"From everyone's perspective."
Despite this goal of trying to convey

faculty opinion, the committee is not
always perceived as being active, or
perceived at all sometimes.
"I probably didn't even know what
SACUA was beforeI joined the Senate
Assembly," said SNRE Prof. James
Diana, who chaired the committee from
1992-93.
So what is SACUA?
The Senate Advisory Committee on
University Affairs is a nine-member
committee that helps govern the faculty
and is also the faculty's most direct link
to the administration of the University.
Diana said that as he worked his way
through Senate Assembly and eventual-
ly became a part of the committee, he
realized that it did have power.
"It's a very significant honor and
duty," said Prof. of Nuclear
Engineering James Duderstadt of being
elected to serve. Duderstadt has a firm
understanding of SACUA from not just
the faculty's side, as he was elected to
the committee but never served, and the
administration's side, being a dean and
a former president of the University.
"It's an important voice," said
Duderstadt.
Current administrators seem to agree
with that description.
"I believe that SACUA plays several

very important roles in University
affairs and governance," Provost Nancy
Cantor said. SACUA "serves as an
avenue for bringing faculty concerns to
the forefront on a wide variety of
issues.

A

"It works very closely with the
Provost's office in particular, and with
the various schools and colleges
through our offices," Cantor said.
Although the committee is mandated
by the regental bylaws of the University,
SACUA holds no executive power and
is just advisory to the Senate Assembly
and the administration.
"That's probably how it should be,"
said Prof. of Physiology Louis
D'Alecy, who chaired the committee
from 1997-98, adding that the advisory
role allows the committee more of an
opportunity to bring a wider variety of
topics to the table.
"Some faculty is frustrated that it's
only advisory," D'Alecy said.
Regardless of its level of power,
D'Alecy said it is important to serve on
the committee, and represent the facul-
ty without having one's own agenda.
"You have to have people carry onW
the battle because it is a good fight,
D'Alecy said.

UHS provides variety
of health care services.

By Nikita Easley
Daily Staff Reporter
Is there a doctor on the campus?
At the University Health Services,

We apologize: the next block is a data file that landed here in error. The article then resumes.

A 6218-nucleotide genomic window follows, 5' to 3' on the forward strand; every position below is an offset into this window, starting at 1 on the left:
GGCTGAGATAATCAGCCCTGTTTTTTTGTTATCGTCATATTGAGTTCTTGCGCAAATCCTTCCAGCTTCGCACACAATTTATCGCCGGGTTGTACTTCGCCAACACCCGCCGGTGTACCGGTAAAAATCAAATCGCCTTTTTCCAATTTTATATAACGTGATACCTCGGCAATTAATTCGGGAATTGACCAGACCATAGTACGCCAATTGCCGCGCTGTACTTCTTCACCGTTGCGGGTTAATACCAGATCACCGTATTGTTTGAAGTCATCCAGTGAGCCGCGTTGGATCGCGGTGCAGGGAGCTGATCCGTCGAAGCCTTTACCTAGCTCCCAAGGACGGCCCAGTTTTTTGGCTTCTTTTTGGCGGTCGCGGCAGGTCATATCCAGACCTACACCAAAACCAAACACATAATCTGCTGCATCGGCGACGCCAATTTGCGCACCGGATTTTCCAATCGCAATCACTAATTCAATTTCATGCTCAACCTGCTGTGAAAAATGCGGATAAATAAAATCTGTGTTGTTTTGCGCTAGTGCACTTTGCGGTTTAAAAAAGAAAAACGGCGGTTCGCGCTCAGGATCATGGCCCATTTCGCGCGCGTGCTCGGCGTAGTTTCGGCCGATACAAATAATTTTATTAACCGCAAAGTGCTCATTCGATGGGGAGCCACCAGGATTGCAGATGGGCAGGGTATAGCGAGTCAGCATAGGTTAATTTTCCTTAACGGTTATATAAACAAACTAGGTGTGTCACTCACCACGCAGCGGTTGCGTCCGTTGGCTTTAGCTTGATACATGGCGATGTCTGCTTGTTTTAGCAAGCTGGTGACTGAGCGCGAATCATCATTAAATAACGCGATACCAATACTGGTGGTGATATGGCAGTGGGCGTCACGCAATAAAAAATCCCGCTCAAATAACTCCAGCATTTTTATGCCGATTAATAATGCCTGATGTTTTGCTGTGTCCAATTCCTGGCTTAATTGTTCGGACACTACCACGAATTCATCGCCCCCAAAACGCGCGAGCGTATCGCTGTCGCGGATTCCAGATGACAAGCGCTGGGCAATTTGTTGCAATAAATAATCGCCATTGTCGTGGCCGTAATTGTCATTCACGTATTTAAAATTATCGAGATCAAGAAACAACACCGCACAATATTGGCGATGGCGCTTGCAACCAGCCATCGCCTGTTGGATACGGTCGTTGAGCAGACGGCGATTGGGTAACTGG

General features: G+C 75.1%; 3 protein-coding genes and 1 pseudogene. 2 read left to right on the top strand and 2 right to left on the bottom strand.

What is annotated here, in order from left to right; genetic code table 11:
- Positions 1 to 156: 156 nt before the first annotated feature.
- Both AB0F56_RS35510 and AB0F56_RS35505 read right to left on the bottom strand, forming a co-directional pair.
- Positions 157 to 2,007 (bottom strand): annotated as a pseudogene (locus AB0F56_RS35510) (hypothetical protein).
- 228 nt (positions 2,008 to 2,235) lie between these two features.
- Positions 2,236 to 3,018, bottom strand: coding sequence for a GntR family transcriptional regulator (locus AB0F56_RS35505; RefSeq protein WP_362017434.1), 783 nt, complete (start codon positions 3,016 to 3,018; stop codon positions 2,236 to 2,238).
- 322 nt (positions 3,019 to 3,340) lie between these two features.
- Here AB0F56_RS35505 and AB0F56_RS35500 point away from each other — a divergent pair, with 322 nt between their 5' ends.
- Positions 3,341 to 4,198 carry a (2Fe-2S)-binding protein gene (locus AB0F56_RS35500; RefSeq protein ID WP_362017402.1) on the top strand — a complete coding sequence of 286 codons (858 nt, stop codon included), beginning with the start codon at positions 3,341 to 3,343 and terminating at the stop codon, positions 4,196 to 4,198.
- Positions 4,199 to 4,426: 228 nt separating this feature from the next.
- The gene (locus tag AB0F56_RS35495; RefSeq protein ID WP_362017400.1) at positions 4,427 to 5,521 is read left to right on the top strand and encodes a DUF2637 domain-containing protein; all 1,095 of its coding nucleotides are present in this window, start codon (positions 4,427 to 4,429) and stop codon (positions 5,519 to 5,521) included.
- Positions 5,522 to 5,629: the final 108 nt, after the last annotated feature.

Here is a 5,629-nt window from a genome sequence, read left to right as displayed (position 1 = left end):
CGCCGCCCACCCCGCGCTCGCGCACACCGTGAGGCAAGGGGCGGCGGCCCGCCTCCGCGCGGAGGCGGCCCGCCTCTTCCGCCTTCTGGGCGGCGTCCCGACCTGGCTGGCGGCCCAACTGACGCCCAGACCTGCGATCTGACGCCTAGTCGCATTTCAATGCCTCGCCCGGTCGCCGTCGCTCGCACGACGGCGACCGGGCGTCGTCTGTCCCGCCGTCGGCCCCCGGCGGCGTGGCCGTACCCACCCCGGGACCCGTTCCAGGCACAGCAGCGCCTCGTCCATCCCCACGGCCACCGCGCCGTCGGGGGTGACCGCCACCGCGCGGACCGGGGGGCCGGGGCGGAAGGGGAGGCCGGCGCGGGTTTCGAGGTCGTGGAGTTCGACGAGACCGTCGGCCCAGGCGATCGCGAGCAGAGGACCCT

there are plenty.
With four general clinics and eight spe-
cialty clinics, UHS provides all types of
medical services to University students.
"It is one of the premier health ser-
vices in the Big Ten Schools" said Janet
Zielasko, associate director of UHS.
UHS has a variety of services, includ-
ing nutrition, gynecology, radiology and
psychiatry.
The majority of the services at the
UHS clinics are free for University stu-
dents. With the exception of the allergy,
eye care, immunization and pharmacy
clinics, University students can receive
free treatment because of the health ser-
vice fee already implemented in their
tuition.
Along with free medical care, UHS
also offers walk-in and on-call services
until 10 p.m., Zielasko said.
"Students can call a clinician and the
clinician can tell the student if they need
to seek medical attention for their prob-
lem," Zielasko said.
Zielasko added that many students do
not think they will get ill in school, and
therefore UHS has trained clinicians

and physicians to help with any surprise
medical problems.
"It's the first time away from home
for most students and they need to take
responsibility for their health," Zielasko
said.
Caesar Briefer, MD., the director of
UHS, said many students have not pre-
viously been responsible for their med-
ical care.
"Part of the college experience is
learning how to take care of yourself,"
Briefer said.
Recently, the UHS building under-
went a S 7 million renovation.
"Students now feel that UHS is mod-
ern, attractive and convenient," Briefer
said.
School of Music senior Jeff Powers
said.that since the renovation, UHS i
"more like a doctor's office and does-
n't feel like a run-down old build-
ing."
The renovations to UHS also help to
improve the confidentiality for students
and their medical records, Zielasko
said.
"We have a whole new computer self
check-in area," Zielasko added.
Powers said he was happy with the
improvements to the building and the
treatment they offer.